“And the angel of the Lord called unto him out of heaven, and said, Abraham, Abraham: and he said, Here am I. And he said, Lay not thine hand upon the lad, neither do thou any thing unto him: for now I know that thou fearest God, seeing thou hast not withheld thy son, thine only son from me.” – Genesis 22:11-12
“For whosoever will save his life shall lose it; but whosoever shall lose his life for my sake and the gospel’s, the same shall save it.” – Mark 8:35
“By faith Abraham, when he was tried, offered up Isaac: and he that had received the promises offered up his only begotten son, Of whom it was said, That in Isaac shall thy seed be called: Accounting that God was able to raise him up, even from the dead; from whence also he received him in a figure. – Hebrews 11:17-19
Joey and Sunday are inseparable, and it amuses me and amazes me at the same time. While there’s no doubt that our 7-year old boy loves his 3-year old beagle, Joey’s love can be slightly overwhelming. He has little regard for the poor dog’s personal space, and he is frequently nose-to-nose with her, chattering in her face in a high-pitched tone that only he believes to be comforting.
Sunday is never phased by Joey’s demands. No matter what this lively little boy dishes out, she is always at his heels, tail wagging, following him around like, well, a puppy dog. She will gladly sacrifice her personal space, her comfort, and even her dignity – because Joey is everything to her.
In all honesty, I long to be that devoted to God. I long for that rare and uninhibited brand of faith that puts everything – and I mean everything – in His sovereign hands, and actually lets go. But when God’s will seems to demand more than we can bear to put down, that longing is hard to live out.
And yet, I think Abraham tapped into that kind of faith in Genesis 22. Abraham spent most of his adult life with no children. With no heir, he resigned himself to the idea that his most trusted servant would inherit everything he had (Genesis 15). But God still promised Abraham descendants that would outnumber the stars. A detour from God’s will resulted in Ishmael – Abraham’s son by Sarah’s handmaid, Hagar – but, Ishmael was not the “son of promise” (Genesis 16).
God vowed to give Abraham a son through Sarah. And at the age of 100, Abraham would finally see that promise fulfilled – no less than 25 years after it was first made (Genesis 21:1-5, Hebrews 11:11-12). It must have seemed like an eternity to Abraham, but it was God’s promise, made good in God’s time (Habakkuk 2:3, II Peter 3:8).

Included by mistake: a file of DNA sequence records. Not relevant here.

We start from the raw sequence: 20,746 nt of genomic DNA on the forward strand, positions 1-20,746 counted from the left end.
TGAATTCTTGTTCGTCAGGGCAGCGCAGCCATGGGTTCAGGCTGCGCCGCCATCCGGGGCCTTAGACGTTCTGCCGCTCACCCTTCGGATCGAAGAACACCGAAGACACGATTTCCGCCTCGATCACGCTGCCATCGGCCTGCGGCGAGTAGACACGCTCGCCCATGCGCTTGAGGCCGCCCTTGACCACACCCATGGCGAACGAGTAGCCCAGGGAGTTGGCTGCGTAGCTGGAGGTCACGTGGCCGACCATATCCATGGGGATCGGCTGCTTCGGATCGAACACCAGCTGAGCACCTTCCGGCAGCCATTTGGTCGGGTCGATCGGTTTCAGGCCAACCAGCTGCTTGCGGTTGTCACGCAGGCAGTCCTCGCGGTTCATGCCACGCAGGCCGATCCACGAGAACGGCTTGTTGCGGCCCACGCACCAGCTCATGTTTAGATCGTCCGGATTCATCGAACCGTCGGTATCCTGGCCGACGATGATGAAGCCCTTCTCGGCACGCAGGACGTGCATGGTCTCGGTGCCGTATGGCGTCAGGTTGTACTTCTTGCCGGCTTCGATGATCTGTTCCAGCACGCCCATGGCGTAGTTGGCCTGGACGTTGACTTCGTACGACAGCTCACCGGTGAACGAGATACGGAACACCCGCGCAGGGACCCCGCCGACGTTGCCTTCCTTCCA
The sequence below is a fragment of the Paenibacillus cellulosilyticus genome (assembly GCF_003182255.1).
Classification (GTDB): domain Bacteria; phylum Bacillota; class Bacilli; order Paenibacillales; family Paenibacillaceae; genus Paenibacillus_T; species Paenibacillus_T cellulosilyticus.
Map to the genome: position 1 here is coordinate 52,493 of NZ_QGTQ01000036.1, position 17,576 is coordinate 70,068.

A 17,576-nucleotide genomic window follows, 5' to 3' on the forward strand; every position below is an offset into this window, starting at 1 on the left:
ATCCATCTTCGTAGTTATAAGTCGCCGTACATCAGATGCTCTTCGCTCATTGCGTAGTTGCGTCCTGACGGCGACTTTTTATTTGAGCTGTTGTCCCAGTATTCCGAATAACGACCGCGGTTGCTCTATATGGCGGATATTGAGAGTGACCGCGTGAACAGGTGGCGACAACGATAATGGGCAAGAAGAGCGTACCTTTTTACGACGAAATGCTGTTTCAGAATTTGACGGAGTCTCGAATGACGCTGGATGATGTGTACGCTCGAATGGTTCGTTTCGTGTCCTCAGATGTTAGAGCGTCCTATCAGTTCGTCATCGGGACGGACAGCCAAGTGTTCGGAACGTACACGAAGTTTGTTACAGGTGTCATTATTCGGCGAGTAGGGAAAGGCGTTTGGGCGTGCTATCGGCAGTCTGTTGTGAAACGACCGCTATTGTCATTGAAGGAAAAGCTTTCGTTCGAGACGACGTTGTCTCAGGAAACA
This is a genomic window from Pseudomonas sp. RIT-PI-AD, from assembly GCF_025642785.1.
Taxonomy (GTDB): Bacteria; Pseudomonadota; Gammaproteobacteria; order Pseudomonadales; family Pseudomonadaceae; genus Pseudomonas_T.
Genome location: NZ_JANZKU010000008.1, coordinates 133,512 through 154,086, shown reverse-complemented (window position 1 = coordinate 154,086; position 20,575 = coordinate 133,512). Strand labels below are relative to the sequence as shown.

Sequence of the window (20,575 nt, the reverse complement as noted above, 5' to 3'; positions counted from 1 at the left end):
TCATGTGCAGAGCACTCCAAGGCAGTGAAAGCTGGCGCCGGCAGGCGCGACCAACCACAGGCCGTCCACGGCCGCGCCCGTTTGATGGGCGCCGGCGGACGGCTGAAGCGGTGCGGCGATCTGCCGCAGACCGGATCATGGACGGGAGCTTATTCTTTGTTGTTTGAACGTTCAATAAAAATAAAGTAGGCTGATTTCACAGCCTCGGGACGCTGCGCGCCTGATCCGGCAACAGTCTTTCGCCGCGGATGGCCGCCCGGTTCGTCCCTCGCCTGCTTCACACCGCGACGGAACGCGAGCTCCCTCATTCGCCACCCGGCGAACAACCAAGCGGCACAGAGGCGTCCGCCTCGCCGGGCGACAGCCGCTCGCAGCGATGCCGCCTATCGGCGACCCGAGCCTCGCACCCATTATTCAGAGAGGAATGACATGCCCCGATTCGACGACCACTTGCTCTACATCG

But in Genesis 22, God would ask the unthinkable of Abraham. First, God had asked Abraham to let go of Ishmael, sending the boy and his mother, Hagar, away (Genesis 21:9-14). Now, God wanted Isaac on an altar – literally (Genesis 22:1-2).
I cannot imagine that climb up Mount Moriah. I believe Abraham had to force himself to keep putting one foot in front of the other. He must have cringed when Isaac asked where the lamb was, and he must have cried when Isaac allowed him to bind his hands and lay him on the altar (Genesis 22:7-9).
But here’s the thing. In that moment, Abraham – the same guy who had lied more than once to save his own skin (Genesis 12:11-12, 20:2), the guy who had begged God to spare his good-for-nothing nephew (Genesis 18:23-33), the man who had chosen his wife’s plan over God’s promise (Genesis 16:2-4) – finally mastered the put-down. He didn’t scheme, plan, or beg. Instead, he put down the one thing he desperately wanted to hold onto, and He trusted God to be true (Genesis 22:14, Romans 3:3-4, Hebrews 11:17-19).
When Abraham took Isaac up that mountain, He didn’t know that they were acting out the sacrifice that God would make with His own Son some 2,000 years later. He didn’t know God intended to provide a ram, just in time to save Isaac’s life (Genesis 22:12-13). He didn’t realize God was testing Him (Genesis 22:1).
But is it possible that God is testing you and me? Are there things He’s asking us to put down at the altar? Things that threaten to take His place on the throne of our lives (Mark 10:28-30)? Do we trust God to keep His promises, meet our needs, and give us abundant life – with or without those things we hold so dear (Matthew 19:29, John 10:10)?
Today, may we master the put-down. May we put God in His rightful place, and may we pass the testing of our faith by testing His faithfulness in return. Abundant life begins when we lay our life down at the feet of the Great Giver – and leave it there.
Is there something or someone that you’re desperately trying to hold on to today? Put it down at the feet of Jesus. Hold on to Him, and let Him decide what to do with the rest. Remember, He’s got the whole world in His hands, and that includes everything you’re trying to hold onto right now.